The hand image video interface method described hereinbelow may be used to augment or replace other common forms of computer input devices such as a computer mouse, joystick, or trackball and provides important advantages over such devices. For example, by using a live video input of hand gesture images, no contact is required between a user's hand and the input device. The user's hand is free to rest on a surface, such as a desk top, or to move freely in air, or to remain close to the keyboard so long as an image of the hand may be obtained from a video input device, which may be located several meters away from the user's hand. The present invention thus lessens the number of encumbrances around a user's workstation. The use of hand images for controlling computer operations is further beneficial because it accommodates three dimensional motion, as compared to the two dimensional motion of a joystick, trackball or mouse. As a result, three continuous parameters, each representing a motion coordinate (x, y, z), can be simultaneously controlled. In addition, the use of hand gestures for computer control is more natural than user-effective movement of a mouse, joystick, or trackball because commonly used hand gestures, which are often already known by a user, can be employed.
Turning now to the drawings and initially to FIG. 1 thereof, an apparatus 10 for hand image computer interfacing in accordance with the invention is depicted. As shown, the apparatus includes a generally conventional computer workstation 12 including a central processing unit (CPU) 14, a cathode ray tube (CRT) screen 16, and a keyboard 18 for inputting data to the computer workstation 12. The computer workstation is shown positioned on a surface 22, such as a table or desk top, and a video input device, such as a video camera 20, is shown mounted atop the CRT 16 and positioned for obtaining images of an object 24 located proximate or above surface 22. As is known in the art, camera 20 inputs images to the computer 12 in the form of a continuous video signal formed of a series of successive-in-time frames, with each frame comprised of a plurality or matrix of pixels that are divided into macro blocks. Although it is preferred that the camera 20 be positioned as shown in FIG. 1 to obtain elevated images of the object 24, which in the preferred embodiment is a user's hand, camera 20 may alternatively be positioned or adjustable to receive other views of the object. In particular, in the event that surface 22 is constructed of a transparent material, then camera 20 may be disposed below surface 22 for obtaining images of object 24 from under the object.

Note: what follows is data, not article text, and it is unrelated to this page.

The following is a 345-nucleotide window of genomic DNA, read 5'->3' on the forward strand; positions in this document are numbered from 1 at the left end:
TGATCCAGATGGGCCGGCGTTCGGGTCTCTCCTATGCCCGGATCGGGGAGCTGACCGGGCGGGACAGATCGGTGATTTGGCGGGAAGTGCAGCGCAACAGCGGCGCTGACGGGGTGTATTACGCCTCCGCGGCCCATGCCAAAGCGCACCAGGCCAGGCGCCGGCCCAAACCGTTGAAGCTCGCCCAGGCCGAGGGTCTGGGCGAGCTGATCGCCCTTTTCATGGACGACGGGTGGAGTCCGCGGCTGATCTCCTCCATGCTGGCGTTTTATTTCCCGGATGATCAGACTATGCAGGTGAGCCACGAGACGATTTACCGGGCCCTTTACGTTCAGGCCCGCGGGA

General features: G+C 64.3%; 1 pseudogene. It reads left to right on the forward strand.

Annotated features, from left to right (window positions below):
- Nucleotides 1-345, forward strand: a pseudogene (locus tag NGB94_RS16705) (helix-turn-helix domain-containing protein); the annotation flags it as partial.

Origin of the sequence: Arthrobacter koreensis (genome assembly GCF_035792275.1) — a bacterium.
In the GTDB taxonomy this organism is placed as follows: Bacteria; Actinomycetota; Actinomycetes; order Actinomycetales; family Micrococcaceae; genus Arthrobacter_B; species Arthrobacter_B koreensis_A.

When a video image of object 24 is received by the video input means 20, it is converted to a video signal which is fed to a processor, preferably contained in the CPU 14, for processing the video signal to identify gestures made by the object (e.g. a hand) so that operations corresponding to the identified gestures can be conducted. For example, a pointing gesture may be used to highlight a selection from a menu, and a “click” gesture, such as a fist, may be used to select the highlighted section.
With reference to FIG. 2, a gesture identification process 100 in accordance with a preferred embodiment of the present invention will now be described. As shown, the process includes ten steps which are designated as step 1 to step 10. For each video signal frame input to the CPU by camera 20, a region extraction step (step 1) is performed for defining a plurality of regions in the object image contained in the current frame, i.e. in the frame currently being processed by the CPU. Each region is encompassed or enclosed or bounded by a boundary of pixels with each region being represented by its respective boundary. The presently preferred technique for defining regions is by calculating the difference or absolute difference between the pixel intensity value I(x, y), and another value B(x, y), and comparing that difference to a threshold constant T. The indices x and y identify the pixel coordinates in a video frame, and B(x, y) may be either a constant or a representation of the intensity at a pixel location obtained from a previous or earlier-in-time received image or image frame. If the difference or absolute difference between pixel pairs is greater than the threshold constant T, then the pixel pair will indicate a boundary pixel to be assigned to a common image region.
Although the difference or absolute difference between pixel intensity values is the presently preferred technique for defining boundaries and corresponding image regions, other techniques may also be used. For example, the regions of an image may be defined according to a color criteria wherein pixel colors are grouped together utilizing their color values. In the alternative, a combination of grouping pixels by color values and by the difference or absolute difference in intensity values may be employed in the region extraction step of method 100 to define the image regions in each video frame.